- The Three Day, Three Night Fast
- Esther sacrificed her life on Pesach for her people
- Israel’s transgression was erased
- When the Law was ‘fulfilled,’ the ‘second’ feast was celebrated
The Three Day, Three Night fast:
There is a highly significant prophetic connection between Esther (Ishtar) and the Messiah ben David (Yeshua).
During the festival of Purim (that occurs just about a month before HaBikkurim) we learn that Queen Esther, led by Mordecai (who is a ‘type’ of the end-time Administration of the Spirit of Holiness), called for a three night, three day fast that began the night of Nisan 14 and ended at sunset, the completion of Nisan 16 (a period of time of three nights, three days). The sequence of time established in the Torah ‘begins’ with the evening and ‘ends’ with the daytime (Genesis 1:5). Tradition says this Jewish fast was to atone for the transgression that was committed previously against Adonai’s Festival of Pesach.
Esther sacrificed her life on Pesach for her people:
We also learned in our study of Purim that Queen Esther risked her own life when she appeared unannounced before the Persian king’s throne. Holding out his golden scepter the ruler accepted Esther into his presence and thereby placed her under his royal protection. The date of this event was the day of Nisan 15. The Sovereign also accepted Esther’s personal invitation to a banquet that she had prepared for him and Haman to be held that very night (the night of Nisan 16, the first of two banquets).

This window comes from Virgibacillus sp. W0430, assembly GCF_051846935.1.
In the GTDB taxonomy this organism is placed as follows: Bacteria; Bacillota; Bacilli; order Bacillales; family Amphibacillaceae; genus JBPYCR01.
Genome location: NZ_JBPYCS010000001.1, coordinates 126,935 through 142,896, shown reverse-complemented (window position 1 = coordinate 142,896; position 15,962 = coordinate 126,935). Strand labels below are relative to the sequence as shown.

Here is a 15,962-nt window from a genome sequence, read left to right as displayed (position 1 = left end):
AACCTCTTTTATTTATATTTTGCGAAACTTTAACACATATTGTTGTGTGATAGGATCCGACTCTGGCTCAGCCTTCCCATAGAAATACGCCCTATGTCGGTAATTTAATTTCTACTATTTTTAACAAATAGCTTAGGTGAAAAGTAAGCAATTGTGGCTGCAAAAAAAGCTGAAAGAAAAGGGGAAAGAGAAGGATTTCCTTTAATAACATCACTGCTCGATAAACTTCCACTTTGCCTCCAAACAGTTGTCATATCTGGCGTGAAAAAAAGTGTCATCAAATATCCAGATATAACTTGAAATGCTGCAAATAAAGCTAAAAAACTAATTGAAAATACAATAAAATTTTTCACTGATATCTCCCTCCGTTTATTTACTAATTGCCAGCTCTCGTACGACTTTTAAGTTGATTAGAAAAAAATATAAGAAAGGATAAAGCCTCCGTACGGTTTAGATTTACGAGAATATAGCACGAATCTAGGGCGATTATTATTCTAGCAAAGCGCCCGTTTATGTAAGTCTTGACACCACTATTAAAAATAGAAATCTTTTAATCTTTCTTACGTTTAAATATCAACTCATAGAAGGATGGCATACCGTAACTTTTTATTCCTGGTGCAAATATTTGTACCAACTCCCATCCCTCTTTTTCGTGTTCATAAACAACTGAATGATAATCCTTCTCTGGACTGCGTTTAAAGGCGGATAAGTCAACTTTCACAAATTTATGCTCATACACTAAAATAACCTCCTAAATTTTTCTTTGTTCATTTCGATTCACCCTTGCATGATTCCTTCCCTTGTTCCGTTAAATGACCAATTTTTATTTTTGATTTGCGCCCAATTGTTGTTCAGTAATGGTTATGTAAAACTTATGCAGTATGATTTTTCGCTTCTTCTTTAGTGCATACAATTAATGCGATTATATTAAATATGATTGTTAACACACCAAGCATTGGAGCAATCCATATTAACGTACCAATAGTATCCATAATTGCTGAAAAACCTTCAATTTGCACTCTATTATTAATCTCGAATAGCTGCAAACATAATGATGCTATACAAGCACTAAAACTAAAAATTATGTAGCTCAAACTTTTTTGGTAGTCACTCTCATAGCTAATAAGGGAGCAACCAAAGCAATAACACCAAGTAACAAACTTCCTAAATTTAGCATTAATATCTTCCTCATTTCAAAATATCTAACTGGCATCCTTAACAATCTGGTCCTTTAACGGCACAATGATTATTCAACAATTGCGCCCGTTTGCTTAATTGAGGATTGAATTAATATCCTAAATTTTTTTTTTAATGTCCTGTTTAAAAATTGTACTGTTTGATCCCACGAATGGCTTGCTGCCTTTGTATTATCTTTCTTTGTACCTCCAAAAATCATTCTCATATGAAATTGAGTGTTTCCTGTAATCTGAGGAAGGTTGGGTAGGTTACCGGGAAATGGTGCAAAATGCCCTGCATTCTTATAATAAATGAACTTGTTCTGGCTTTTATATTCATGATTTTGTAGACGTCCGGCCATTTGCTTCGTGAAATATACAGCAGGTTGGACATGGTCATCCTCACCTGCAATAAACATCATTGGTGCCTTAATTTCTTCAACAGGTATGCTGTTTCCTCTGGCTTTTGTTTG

Israel’s transgression was erased:
Israel’s transgression of substituting observance of Pesach (for Persia’s pagan feast) was then ‘erased’ through a reversal of circumstances. Unlike the Shushan feast where the Jews ate defiled foods as guests at King Ahasuerus’ pagan celebration. Through Esther’s intervention, on behalf of her people, the King and wicked Haman became the guests of Esther at a feast that she had prepared that was in accord with the Holy One’s commandments (no chametz allowed). Esther’s first banquet of wine was given in the evening just a few hours after she had extended her invitation. However, Esther was still fasting on this the third of three nights and days, the night of the Nisan 16, and therefore, she could not partake of her own meal.
When the Law was ‘fulfilled,’ the ‘second’ feast was celebrated:
Esther consequently requested that Ahasuerus and wicked Haman come dine again with her the next night, the Nisan 17 (when her fast ‘under the law’ had been ‘fulfilled’). Therefore, at Esther’s “second” feast she was able to join in the festivities (cf. Esther 7:1-10). As you will recall it was at this ‘second’ feast that Haman’s wicked plan to annihilate the Yehudim (Jews) was exposed. Consequently, after the ‘second’ feast,’ it was Haman’s property that was confiscated and his life that was taken; and not that of Esther, Mordecai, and the Yehudim.